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Public art has the ability to challenge the systemic inequities that exist in public space, but Canada’s public art collection does not currently reflect its diversity. This is the inspiration that led Canadian public arts organization STEPS to launch CreateSpace, a national public art residency program designed in collaboration with advisors from coast to coast, to provide emerging Black, Indigenous (First Nations, Inuit and Métis) and racialized artists with the skills, relationships and practical experience needed to take their public art practice to the next level.
Ten artists will bring public art projects to life with the support of STEPS and multidisciplinary artistic mentors in their communities across five provinces: Amanda Lederle (Toronto, ON), Anna Jane McIntyre (Montreal, QC), Arjun Lal (Halifax, NS), Bruno Canadien (Black Diamond, AB), Charmaine Lurch (Toronto, ON), Jieun June Kim (Toronto, ON), Laara Cerman (Port Coquitlam, BC), Nuff (Toronto, ON), Shelby Gagnon (Thunder Bay, ON), and Yasmeen Nematt Alla (Toronto, ON). Five Toronto-based artists and installations are made possible through a partnership with the City of Toronto, timed with ArtworxTO: Toronto’s Year of Public Art.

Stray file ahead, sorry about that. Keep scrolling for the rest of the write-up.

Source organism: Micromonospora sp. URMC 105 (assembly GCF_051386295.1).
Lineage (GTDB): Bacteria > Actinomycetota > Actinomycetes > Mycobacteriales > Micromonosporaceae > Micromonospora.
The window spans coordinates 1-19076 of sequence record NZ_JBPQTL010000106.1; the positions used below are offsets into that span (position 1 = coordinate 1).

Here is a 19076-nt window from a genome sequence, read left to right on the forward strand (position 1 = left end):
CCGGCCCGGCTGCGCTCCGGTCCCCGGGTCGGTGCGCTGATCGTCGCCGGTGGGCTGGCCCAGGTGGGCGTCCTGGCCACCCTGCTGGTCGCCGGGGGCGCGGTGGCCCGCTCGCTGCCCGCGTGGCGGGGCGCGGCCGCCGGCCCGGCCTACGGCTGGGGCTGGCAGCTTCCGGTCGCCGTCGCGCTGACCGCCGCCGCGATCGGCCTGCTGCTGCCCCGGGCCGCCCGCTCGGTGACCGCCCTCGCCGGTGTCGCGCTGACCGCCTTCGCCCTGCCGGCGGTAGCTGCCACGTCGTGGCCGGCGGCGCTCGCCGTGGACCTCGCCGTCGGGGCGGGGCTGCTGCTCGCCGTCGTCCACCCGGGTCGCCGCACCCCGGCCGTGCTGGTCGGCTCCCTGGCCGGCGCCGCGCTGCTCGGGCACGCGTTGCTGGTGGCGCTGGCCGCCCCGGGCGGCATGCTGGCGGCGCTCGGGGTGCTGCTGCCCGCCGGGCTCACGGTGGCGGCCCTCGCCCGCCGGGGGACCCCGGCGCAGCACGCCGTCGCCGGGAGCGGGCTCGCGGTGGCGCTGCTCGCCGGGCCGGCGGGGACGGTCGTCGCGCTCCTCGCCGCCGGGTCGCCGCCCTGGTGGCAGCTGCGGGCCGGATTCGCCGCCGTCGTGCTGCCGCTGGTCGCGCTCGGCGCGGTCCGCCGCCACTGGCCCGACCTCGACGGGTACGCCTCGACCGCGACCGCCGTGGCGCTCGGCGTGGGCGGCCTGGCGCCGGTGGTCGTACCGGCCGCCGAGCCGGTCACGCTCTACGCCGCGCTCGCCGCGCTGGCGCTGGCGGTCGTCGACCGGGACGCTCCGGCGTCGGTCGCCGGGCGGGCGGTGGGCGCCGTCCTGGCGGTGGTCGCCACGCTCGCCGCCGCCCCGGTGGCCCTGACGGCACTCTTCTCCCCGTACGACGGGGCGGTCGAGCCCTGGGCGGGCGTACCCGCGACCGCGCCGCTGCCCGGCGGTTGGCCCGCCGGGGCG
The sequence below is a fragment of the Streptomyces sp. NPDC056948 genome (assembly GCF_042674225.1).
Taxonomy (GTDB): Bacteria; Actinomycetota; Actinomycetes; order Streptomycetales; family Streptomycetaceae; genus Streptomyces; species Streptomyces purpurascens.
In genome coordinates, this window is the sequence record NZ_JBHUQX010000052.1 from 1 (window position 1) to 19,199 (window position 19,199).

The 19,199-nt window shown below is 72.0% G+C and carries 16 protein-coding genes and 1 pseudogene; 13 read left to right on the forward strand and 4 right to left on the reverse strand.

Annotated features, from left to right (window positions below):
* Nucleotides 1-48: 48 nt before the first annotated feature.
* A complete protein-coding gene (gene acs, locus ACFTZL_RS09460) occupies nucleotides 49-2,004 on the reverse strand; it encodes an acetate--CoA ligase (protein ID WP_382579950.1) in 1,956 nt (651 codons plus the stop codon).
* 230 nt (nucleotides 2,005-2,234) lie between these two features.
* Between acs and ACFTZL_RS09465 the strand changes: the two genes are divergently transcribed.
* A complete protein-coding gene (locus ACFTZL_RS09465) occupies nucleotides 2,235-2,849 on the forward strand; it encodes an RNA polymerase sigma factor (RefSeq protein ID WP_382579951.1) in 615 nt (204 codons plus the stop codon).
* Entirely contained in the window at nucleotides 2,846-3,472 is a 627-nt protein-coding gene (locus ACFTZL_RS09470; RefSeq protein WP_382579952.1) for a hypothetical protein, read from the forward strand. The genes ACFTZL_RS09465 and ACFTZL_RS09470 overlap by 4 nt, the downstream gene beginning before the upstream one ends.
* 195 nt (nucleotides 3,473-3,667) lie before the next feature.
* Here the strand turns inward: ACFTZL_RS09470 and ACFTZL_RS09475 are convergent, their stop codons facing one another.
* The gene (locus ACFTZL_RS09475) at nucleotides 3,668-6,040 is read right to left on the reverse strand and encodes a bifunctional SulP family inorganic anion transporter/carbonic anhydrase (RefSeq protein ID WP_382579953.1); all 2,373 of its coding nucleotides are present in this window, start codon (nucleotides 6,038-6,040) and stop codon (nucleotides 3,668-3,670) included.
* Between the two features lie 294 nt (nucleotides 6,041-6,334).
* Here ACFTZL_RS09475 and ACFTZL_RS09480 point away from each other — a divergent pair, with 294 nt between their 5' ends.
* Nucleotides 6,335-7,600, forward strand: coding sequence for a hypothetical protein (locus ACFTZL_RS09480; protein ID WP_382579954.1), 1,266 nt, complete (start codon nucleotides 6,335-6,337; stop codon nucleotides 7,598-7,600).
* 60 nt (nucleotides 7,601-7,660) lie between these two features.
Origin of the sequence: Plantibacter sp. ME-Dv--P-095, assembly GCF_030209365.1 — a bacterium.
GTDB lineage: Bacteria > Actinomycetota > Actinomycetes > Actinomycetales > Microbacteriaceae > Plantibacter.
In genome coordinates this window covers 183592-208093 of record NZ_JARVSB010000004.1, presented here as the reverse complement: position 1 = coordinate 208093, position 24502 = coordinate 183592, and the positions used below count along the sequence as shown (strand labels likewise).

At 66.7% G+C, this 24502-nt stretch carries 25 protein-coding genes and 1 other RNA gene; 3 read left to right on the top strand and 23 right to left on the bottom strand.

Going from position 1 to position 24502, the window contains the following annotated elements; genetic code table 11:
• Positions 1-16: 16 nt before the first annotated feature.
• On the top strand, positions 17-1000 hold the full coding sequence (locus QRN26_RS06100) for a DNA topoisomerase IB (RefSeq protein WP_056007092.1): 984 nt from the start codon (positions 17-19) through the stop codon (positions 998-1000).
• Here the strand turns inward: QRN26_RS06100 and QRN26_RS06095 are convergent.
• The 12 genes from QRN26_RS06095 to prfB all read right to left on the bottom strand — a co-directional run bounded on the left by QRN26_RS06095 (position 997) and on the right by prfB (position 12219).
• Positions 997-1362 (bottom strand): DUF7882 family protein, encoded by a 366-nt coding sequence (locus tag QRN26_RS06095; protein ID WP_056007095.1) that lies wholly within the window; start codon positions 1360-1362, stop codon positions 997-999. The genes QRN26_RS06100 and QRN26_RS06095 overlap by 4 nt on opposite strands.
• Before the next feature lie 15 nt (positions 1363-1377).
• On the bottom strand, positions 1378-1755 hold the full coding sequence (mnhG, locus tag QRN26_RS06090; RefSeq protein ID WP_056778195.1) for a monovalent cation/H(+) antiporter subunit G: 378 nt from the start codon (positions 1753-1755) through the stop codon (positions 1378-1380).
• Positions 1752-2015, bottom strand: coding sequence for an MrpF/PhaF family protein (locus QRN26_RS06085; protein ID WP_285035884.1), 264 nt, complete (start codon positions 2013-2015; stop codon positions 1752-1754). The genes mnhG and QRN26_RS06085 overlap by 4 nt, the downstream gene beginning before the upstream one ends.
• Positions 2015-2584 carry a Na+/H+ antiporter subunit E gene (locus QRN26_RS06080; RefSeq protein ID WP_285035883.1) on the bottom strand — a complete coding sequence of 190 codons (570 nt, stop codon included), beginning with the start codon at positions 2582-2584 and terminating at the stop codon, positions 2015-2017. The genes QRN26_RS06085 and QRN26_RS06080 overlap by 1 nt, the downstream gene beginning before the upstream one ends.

With nearly 100 submissions from across the country, artists-in-residence were selected by a committee of BIPOC-identifying public artists and professionals from across Canada. Advisor Sean Lee of Tangled Art + Disability shared, “I was really interested in CreateSpace because it aligns with Tangled’s desire to create access for a more intersectional conversation, as well as centering the experiences of queer, trans and disabled folks.” While Jennifer Smith of the National Indigenous Media Arts Coalition reflects that “the residency is about change-making.”
STEPS is a Canadian-based public art organization that fosters dynamic, inclusive and resilient communities through one-of-a-kind art initiatives and engagement strategies. The CreateSpace Residency is made possible by support from TD Bank Group through the TD Ready Commitment, the City of Toronto, Partners in Art and MAWA.